Bohemianism and Counter-Culture

Beat Culture: A Later Manifestation of Bohemia

Welcome

Identity
Geography
   Cafe Culture

Lifestyle
   Daily Life
Fashion
Dandyism

Participants
Writers
   Hugo
       Hernani

   Murger

   Baudelaire
   Borel

Women
   Grisettes

Artists
   Courbet
   Millet
   Thackeray

Students/Youth
   Marius

Evolution
Generations
La Boheme
London 1900's
Beat Culture
Hippie Culture
Rent

Works Cited

"The subject matter is really the operation of the mind."   -Allen Ginsberg

The generation is now known as the Beat Movement, but it originated with a few writers in New York City in the 1950's. it was a literary movement which emulated many of the ideals of the Bohemia of 19th Century Paris. Here's how:

  • The beat writers went against the ideals of the mainstream culture, both in their lifestyles and literature.
  • They were a tightly knit group of friends, comprable to Henry Murger and the Water Drinkers. It wasn't until later on that they became known as a "movement."
  • As with 19th Century Bohemia, the dominant culture was initially ambivalent toward the beats, but it later became "hip."

The image above shows the bar of the Beat Hotel in 1960, where the central beat figures resided when they visited Paris. Just like the bohemians of the 19th century, the beats brought their art right into the social arena with them. Like most bohemian residences, the Beat Hotel was the cheapest, lowest-quality place to reside, with "no carpets, hole-in-the-floor toilets, last week's Figaro for toilet paper, [and] a smell of bad feet in the corridors" (Campbell 221).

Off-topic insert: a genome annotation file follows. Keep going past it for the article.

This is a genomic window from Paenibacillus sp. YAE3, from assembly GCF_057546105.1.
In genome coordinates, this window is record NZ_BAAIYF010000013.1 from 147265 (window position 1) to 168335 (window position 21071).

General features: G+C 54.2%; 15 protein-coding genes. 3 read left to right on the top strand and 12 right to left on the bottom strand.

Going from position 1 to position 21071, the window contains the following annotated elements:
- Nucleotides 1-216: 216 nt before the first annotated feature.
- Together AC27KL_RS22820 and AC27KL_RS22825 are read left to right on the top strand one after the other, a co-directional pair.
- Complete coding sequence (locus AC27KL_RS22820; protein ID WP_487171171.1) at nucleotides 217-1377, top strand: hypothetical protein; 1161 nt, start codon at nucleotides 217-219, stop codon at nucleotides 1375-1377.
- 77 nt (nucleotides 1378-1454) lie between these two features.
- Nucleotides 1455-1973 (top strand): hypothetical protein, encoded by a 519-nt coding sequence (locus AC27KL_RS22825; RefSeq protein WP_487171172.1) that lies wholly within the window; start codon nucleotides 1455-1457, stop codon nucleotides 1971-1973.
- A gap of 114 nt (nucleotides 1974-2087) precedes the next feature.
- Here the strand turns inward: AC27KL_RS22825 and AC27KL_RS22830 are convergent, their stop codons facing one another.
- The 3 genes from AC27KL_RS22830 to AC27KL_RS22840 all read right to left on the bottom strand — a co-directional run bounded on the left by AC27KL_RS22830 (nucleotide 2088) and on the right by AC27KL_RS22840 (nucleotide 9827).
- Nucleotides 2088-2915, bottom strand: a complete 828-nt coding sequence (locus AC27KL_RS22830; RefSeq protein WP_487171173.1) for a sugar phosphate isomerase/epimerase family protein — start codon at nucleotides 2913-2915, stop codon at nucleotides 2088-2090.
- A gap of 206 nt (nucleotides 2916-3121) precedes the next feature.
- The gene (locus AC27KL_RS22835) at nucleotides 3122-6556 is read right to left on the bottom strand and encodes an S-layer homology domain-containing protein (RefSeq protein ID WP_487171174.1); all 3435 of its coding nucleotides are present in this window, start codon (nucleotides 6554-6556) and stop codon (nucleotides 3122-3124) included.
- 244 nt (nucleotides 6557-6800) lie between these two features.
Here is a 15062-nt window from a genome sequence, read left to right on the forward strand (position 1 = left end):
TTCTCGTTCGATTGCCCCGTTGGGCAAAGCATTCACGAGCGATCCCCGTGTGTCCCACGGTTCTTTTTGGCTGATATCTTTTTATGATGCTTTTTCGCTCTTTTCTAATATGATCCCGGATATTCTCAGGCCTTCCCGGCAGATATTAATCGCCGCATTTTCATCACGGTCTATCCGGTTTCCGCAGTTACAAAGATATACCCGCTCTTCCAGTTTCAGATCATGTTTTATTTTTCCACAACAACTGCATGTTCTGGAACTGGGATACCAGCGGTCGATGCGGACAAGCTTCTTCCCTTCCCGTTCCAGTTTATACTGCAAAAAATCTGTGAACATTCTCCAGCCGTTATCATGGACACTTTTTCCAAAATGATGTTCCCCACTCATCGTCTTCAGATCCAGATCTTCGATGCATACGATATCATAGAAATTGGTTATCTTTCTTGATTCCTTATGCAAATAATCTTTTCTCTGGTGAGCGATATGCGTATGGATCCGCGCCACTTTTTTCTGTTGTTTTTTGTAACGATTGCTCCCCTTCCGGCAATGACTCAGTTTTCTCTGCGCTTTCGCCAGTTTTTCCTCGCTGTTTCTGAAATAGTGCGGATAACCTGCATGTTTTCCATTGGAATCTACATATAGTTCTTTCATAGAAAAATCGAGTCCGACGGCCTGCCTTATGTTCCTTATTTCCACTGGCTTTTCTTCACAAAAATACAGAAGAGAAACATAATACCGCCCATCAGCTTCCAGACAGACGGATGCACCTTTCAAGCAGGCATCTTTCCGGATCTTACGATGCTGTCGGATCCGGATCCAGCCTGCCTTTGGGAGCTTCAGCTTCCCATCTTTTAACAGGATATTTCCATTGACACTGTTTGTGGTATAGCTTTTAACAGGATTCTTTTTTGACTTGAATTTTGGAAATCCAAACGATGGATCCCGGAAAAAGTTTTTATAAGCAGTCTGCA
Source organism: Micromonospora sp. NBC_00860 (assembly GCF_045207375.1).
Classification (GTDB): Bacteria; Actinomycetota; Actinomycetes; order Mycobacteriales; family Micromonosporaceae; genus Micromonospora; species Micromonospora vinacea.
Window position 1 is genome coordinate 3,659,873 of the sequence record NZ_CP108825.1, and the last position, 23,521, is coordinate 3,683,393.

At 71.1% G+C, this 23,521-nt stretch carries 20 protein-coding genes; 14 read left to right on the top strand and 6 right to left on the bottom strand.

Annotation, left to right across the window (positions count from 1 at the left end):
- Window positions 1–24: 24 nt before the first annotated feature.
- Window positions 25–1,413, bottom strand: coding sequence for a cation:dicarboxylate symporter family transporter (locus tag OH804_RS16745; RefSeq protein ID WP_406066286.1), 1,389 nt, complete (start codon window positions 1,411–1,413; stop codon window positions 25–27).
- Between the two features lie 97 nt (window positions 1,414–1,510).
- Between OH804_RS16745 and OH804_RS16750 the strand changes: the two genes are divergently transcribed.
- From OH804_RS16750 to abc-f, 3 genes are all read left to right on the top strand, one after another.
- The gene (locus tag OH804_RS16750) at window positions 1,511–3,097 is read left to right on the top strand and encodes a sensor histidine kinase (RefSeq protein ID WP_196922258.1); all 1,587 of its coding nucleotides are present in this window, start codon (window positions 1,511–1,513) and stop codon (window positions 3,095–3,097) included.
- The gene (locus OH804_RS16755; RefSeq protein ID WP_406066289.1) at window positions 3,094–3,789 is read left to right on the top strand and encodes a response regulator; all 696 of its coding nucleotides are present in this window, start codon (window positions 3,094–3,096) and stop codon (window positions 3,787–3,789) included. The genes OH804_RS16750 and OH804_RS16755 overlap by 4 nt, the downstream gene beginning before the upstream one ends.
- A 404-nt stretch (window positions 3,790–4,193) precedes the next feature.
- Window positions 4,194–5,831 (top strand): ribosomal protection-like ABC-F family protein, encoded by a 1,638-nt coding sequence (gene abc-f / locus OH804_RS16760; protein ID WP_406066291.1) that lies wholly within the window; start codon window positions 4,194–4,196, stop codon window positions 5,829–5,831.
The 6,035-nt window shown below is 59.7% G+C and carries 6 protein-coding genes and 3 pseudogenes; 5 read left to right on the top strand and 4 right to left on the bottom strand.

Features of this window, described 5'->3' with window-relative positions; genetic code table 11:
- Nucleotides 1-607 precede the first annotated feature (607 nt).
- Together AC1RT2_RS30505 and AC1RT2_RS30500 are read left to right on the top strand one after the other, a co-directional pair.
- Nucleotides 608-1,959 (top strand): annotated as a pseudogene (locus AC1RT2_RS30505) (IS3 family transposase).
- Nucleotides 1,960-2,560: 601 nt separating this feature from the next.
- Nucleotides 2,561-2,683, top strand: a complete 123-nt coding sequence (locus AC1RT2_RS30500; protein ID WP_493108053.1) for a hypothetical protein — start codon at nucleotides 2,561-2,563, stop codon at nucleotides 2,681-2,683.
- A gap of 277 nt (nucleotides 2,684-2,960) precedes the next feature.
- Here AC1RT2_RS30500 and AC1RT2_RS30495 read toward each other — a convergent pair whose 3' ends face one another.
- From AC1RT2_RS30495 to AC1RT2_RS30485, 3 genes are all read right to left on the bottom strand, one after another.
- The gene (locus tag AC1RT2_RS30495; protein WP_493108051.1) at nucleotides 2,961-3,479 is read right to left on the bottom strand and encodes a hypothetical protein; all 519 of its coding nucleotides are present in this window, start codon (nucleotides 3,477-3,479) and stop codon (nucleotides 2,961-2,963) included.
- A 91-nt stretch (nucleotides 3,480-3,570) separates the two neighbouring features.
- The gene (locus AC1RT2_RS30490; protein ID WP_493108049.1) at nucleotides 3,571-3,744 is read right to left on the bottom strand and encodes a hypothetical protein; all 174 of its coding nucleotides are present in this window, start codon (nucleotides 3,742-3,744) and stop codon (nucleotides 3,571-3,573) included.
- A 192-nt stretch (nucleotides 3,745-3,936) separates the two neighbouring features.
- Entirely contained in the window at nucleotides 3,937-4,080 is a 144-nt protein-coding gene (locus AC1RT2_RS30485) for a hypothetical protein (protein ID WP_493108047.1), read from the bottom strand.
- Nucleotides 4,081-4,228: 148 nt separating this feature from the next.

Many people view the 1960's as the era of radical change and revolution in America. Women, blacks, students, homosexuals -- they all spoke out powerfully in that decade. But the seeds of these movements were planted much earlier, with the beats.

"The Beats wrote in reaction to the materialistic, conformist America they saw developing in the 1940's" (Foster xii). In other words, they wrote against the mainstream, using their art as both an escape from their world and a suggested solution to what they believed ailed it. Drug usage, sexual freedom, and a wandering lifestyle all characterized the beats, and this is why the dominant culture rejected them in the beginning. However, the beat writers also completely changed the face of American poetry and prose, ushering in a new kind of writing and way of seeing the world, so that later they were seen as an important part of American literary history.

 

 

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